8. Painted Chains – The lyrics don’t quite stand out to me, but this has a beautifully complex beat and an amazing chorus. The start of the song originally pushed me away but the track really appeals to me by the end. For a while you just kind of play mad-libs with the phrase, “Painted Chains on the _____.” The bridge ends this sequence and sounds how the first two stanzas should have. 9/10

9. Be Alright (DJ Phresh Remix) – Some songs were not meant to be sped up, and I feel as though Be Alright was one of them. It truly is a sped up and more club-based concept of the track. The hook-beat is actually really impressive though, making the song worth a listen. The house music in this album switches up the sound of Kiki, which I can appreciate. Therefore, despite my disappointment with the mixing of Rowe’s voice, I will rate it better for originality. 8.25/10

So overall that averages out to exactly 9/10, which is pretty satisfactory to my standards. I was impressed by Rowe’s debut and quite liked a few songs (and cannot wait to hear more again), though I am a bit bitter that we could not get Come Through on there. But I will stop whining and recommend that you simply go over to earmilk.com to hear the mini-album on Soundcloud.

-Austin Heath

Music Recommendation – Single – Kiki Rowe, Trust Issues

I guess my artist recommendation for Kiki Rowe a few days ago was untimely, as she has just released a new song, which happens to be produced by DJ Mustard. It seems Kiki is on a roll with new music and videos lately, and adding DJ Mustard to her connections is a huge boost for her career.

Before you ask, this song has nothing to do with Drake’s song. Also, if you assume this song has the typical DJ Mustard sound, then – well, you would not be completely wrong. It almost seems as if someone told him that he could not use his “snap, boom boom (aye aye)” pattern from many popular songs, so he tried to refrain from it. Then, when they left him unsupervised with the production system, he sneakily added a few in there. It does have a unique piano instrumental and beat behind it but it almost seems that DJ Mustard started tweaking and just kept saying “Just one more time, only on the hook.” It just feels indecisive whether it should be a slow RnB song or a more upbeat Hip-Hop work.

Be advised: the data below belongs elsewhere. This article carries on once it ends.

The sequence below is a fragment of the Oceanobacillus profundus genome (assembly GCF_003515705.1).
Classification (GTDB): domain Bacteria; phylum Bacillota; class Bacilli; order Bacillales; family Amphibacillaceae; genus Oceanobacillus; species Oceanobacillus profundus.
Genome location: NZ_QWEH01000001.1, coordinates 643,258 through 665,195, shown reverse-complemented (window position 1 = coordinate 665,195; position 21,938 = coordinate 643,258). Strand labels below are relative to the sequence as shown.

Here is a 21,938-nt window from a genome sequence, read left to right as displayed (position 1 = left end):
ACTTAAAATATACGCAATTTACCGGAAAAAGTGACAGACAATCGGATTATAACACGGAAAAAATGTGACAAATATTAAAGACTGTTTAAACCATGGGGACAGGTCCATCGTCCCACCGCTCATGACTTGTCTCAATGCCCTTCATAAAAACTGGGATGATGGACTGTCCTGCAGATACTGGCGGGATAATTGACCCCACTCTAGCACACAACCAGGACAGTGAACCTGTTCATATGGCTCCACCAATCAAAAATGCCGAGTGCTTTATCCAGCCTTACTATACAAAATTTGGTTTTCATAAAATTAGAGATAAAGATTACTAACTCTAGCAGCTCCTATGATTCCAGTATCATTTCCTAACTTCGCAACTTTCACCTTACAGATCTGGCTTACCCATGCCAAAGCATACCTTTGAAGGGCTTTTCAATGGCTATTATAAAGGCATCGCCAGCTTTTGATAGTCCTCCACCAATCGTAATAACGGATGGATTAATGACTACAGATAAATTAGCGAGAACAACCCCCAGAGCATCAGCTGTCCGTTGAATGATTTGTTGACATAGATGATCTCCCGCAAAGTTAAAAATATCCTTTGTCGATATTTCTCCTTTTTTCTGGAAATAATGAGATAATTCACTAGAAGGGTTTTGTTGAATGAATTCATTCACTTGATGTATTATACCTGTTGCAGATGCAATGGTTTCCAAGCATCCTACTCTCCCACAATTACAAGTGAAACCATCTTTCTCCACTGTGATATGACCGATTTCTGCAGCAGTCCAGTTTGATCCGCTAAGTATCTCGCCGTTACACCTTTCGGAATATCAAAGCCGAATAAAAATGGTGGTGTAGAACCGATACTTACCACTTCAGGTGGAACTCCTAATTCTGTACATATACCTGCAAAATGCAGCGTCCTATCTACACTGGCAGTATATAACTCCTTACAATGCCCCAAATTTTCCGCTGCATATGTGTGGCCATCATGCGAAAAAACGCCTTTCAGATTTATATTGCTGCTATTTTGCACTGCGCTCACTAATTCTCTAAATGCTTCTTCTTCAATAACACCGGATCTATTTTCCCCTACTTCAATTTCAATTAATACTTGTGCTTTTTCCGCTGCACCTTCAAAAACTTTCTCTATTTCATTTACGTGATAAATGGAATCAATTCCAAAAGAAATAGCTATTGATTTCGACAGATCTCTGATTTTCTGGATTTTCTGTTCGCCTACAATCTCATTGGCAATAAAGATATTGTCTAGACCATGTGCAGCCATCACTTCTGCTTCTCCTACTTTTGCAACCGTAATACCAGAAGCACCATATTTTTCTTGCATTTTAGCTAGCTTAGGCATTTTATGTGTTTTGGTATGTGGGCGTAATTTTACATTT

So how about the vocals? I cannot really say anything bad about Kiki Rowe’s part in this song, her voice sounds lovely and if you’ve liked her earlier tracks then this will also likely appeal to listeners. I would seriously recommend sticking both earphones in your noggin if you plan on listening to this song right away though, some songs are just like that; You know, where you cannot get the full effect until hearing it bounce off the walls within skull.

I found this song hard to rate, as there are a lot of things I like about it but I feel like the beat weighs it down a bit. I like several DJ Mustard beats (but then again who doesn’t?) but this one just did not stand out for being too chaotic and unprofessional. I was thoroughly impressed by Rowe’s voice, and regardless like the song for that aspect of it. I would never consider the opportunity of working with DJ Mustard a waste, but his end felt a bit bland. I feel like the beat is seriously trying to dominate the vocals, and that seems to be aimed at the wrong singing voice.

So let me try it. Overall I would rate the song at 9/10. I do still like the beat and love the sound of Kiki Rowe, especially because the track compares to her other works (especially Be Alright). I do feel like this song has a serious chance of getting some big attention. So for now, you’ll have to go over to Complex.com to hear it:

http://www.complex.com/music/2014/10/kiki-rowe-trust-issues-premiere?utm_campaign=complexmusic%2Bsocialflow%2B10%2B2014&utm_source=twitter&utm_medium=social

-Austin Heath

Artist Recommendation – Kiki Rowe

In my next Artist picks we have Kiki Rowe. Kiki is an up-and-coming Canadian RnB/Alternative singer. Sound familiar? Yes, Kiki bears serious resemblance to The Weeknd, and that is definitely not a bad thing. If you enjoy listening to Abel, you should seriously listen to this girl’s stuff.

Be Alright and All We Got are excellent, but my number one pick of the Mississauga native’s songs is Come Through. All of her songs have a gorgeous sound though, and her diverse music ranges from low-key RnB to Alternative-pop. The beautiful artist keeps her work original and interesting throughout every track.

I’m leaving her 10 SoundCloud tracks below, but if you do not have enough time to listen to them all then I recommend at least giving my three favorites above a listen. Overall, I would rate her sound at 9.5/10. While her sound is similar to The Weeknd’s, it is distinct and quite majestic. I would love to hear a little less editing in some of her tracks (something I’ve noticed changing anyways though). Now check out her music below:

-Austin Heath